Carroll, Sir James (d. 1639), landowner and state official, was eldest son of Thomas Carroll, a Dublin merchant (probably descended from the O'Carrolls of Ely), and his first wife Alice Mountfield. James is first recorded on his appointment as chief chamberlain of the exchequer on 26 March 1597. He was appointed deputy treasurer at war to Sir George Carey in 1600 and was knighted by Sir Arthur Chichester (qv), who appointed him chief remembrancer of the exchequer on 8 June 1609 and proposed him, without success, as a servitor grantee for the plantation in Ulster.
He resided in Cook Street in Dublin, and received a lease of the Steyne fields and strand to the east of the city from the corporation in 1610. That he was engaged in trade is strongly suggested by his provision of shipping to pursue pirates who had taken a ship in Lough Foyle in 1612. In the same year he became involved in Dublin civic politics, ostensibly for family reasons. The government had recently begun to enforce the statutory obligation of municipal chief officers to subscribe to the oath of supremacy and Carroll’s father, a catholic alderman whose turn it was to assume the office of mayor, petitioned the city council to accept Sir James as mayor in his place. The council acceded to his request and James was admitted to the franchise, made an alderman and elected mayor. It may not have been coincidental that the mayor for that year had the exceptional duty of presiding over the election of members to the parliament in 1613 for which the government was intent on securing a protestant majority.
Carroll's first initiative, on 1 October 1612, was to issue a proclamation ordering Jesuits and other priests to leave the city. On 28 April 1613 catholic opponents of the government took advantage of his absence to return two catholic aldermen to parliament. His attempt to conduct a new election was violently resisted, but the lord deputy intervened to restore order and Carroll presided over the election of the government candidates on April 29. A formal protest was entered by the catholic freemen and aldermen and dismissed by a commission of inquiry headed by the lord deputy.
When the Wexford plantation project was revived after the dissolution of parliament in 1615, Carroll was granted 1,000 acres of Kavanagh land at Ballycarney. In 1618, while serving a second term as mayor of Dublin, he bought the Baltinglass portion of the Harrington estate in Co. Wicklow from Sir Charles Wilmot (qv): in 1622 he resold it to Sir Thomas Roper for £3,500. In the same year he was party to a dubious transaction involving the lands of St Mary's Abbey near Dublin for which lord deputy Falkland (qv) was reprimanded by the English privy council in January 1623.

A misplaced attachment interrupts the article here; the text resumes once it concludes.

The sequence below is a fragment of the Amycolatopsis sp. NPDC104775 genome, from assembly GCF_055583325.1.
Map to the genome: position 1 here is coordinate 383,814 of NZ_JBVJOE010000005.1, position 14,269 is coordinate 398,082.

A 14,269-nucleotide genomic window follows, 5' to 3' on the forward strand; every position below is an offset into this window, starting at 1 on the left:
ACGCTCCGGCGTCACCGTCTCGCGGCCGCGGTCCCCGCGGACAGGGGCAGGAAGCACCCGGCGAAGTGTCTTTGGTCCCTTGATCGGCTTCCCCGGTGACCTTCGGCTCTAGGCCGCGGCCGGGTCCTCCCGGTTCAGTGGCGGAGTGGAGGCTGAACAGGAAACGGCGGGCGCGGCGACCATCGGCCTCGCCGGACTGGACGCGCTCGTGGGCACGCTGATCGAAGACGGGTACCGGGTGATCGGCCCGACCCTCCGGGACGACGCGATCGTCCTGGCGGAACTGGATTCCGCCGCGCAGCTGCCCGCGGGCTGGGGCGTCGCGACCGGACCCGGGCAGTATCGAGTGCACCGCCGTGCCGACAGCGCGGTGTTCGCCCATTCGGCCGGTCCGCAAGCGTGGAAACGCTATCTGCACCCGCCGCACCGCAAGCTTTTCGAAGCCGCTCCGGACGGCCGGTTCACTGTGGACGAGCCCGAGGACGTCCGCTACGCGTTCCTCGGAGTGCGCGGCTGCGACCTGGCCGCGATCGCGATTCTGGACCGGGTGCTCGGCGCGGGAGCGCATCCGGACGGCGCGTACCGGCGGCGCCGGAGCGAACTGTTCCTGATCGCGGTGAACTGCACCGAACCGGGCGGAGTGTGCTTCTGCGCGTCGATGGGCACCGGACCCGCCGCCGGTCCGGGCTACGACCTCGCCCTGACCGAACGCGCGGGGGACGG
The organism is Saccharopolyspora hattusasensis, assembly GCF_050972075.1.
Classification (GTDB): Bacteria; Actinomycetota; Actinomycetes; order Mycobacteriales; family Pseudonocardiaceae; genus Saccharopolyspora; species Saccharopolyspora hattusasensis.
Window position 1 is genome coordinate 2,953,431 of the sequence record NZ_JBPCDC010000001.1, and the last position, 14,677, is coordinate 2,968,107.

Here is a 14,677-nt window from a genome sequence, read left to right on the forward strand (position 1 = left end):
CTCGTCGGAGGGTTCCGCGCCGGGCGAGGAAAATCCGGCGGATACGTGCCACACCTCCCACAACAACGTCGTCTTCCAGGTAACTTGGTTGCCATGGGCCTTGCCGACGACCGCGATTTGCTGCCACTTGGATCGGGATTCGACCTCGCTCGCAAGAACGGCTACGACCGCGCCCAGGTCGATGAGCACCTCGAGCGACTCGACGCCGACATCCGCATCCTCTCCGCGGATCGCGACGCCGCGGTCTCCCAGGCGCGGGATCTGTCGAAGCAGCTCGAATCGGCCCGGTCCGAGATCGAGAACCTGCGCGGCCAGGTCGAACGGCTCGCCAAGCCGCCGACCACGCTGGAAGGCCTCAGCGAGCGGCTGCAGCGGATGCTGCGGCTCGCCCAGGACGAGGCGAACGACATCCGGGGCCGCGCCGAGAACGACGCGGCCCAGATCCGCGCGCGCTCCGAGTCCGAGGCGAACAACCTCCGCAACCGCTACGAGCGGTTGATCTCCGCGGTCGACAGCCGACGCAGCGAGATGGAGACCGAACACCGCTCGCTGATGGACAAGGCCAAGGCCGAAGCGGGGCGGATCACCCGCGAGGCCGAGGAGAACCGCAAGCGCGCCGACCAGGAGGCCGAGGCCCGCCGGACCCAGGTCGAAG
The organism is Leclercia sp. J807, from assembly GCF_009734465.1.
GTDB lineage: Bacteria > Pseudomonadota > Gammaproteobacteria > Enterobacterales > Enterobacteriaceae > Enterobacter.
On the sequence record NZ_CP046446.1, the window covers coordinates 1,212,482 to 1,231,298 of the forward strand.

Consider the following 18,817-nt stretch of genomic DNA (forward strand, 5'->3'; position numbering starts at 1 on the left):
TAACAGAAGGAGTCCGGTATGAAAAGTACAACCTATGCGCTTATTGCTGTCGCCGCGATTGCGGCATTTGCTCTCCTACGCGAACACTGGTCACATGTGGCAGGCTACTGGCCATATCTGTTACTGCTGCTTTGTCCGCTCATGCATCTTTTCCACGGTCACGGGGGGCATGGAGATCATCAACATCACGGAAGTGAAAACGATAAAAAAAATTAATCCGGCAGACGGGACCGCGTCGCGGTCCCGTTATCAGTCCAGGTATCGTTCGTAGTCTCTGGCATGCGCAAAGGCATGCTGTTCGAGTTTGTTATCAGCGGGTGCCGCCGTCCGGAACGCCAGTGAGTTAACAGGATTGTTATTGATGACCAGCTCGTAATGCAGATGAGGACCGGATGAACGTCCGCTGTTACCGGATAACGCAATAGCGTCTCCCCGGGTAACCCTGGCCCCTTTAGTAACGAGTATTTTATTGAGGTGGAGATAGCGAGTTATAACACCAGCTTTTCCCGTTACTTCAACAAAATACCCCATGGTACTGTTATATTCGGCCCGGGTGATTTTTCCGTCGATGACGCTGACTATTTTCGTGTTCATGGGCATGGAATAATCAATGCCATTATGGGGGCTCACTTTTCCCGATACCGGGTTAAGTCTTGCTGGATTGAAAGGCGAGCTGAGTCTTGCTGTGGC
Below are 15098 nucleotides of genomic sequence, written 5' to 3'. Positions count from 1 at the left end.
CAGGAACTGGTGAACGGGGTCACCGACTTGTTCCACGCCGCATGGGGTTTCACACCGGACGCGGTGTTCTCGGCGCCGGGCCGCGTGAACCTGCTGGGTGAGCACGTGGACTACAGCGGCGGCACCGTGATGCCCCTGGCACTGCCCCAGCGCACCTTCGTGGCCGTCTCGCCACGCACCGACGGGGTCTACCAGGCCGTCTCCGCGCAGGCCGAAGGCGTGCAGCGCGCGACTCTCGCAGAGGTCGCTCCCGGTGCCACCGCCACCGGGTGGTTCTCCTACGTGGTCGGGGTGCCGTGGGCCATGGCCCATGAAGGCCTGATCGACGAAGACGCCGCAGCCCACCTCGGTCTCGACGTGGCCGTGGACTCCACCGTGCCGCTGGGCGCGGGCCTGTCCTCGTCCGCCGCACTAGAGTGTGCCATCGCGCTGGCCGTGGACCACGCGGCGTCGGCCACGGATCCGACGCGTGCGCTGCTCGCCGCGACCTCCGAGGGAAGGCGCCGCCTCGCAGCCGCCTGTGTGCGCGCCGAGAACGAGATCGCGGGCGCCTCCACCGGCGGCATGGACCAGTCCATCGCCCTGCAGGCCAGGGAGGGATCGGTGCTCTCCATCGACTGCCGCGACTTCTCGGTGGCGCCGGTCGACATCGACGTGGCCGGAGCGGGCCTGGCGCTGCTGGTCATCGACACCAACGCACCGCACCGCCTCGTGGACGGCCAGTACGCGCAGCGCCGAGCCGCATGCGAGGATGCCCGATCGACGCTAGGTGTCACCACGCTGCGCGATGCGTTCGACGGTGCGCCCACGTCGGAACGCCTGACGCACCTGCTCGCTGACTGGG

Carroll served further terms as mayor in 1625–6 and 1634–5. Early in the first of these terms, on 30 September 1625, he surrendered his exchequer office. During the second he fell victim to the determination of the lord deputy, Sir Thomas Wentworth (qv) to promote increased trade by removing customary impediments, one of which was the dual privilege of the mayor of Dublin, as clerk of the market, to fix and regulate commodity prices and to take certain profits by buying goods at preferential prices for resale at the rates set. In January 1635 Wentworth issued a proclamation announcing a reduction in the price of coal and ordered the mayor to observe it. Carroll, however, continued to adhere to the customary procedures. He was charged with disobedience and evidence was presented that he had sold coal at double the price he paid for it. He denied all knowledge of the proclamation, pleaded custom, and was fined £1,000, imprisoned during the lord deputy's pleasure, and debarred from holding office.
Carroll died at Ballycarney on 6 October 1639 and was buried in the cathedral church of Ferns, despite his expressed wish to be buried in St Michael's church in Dublin. He was married three times: first, to Elizabeth (d. November 1613), daughter of Robert Legge, deputy remembrancer, with whom he had two sons and four daughters; secondly, to Elizabeth (d. November 1626), daughter of Sir Arthur Savage, of Rheban Castle near Athy, Co Kildare, with whom he had three daughters; and thirdly, to Elizabeth, daughter of Thomas Cole, of Stokesley, Yorkshire, England, one of the king's chaplains in ordinary, with whom he had three sons.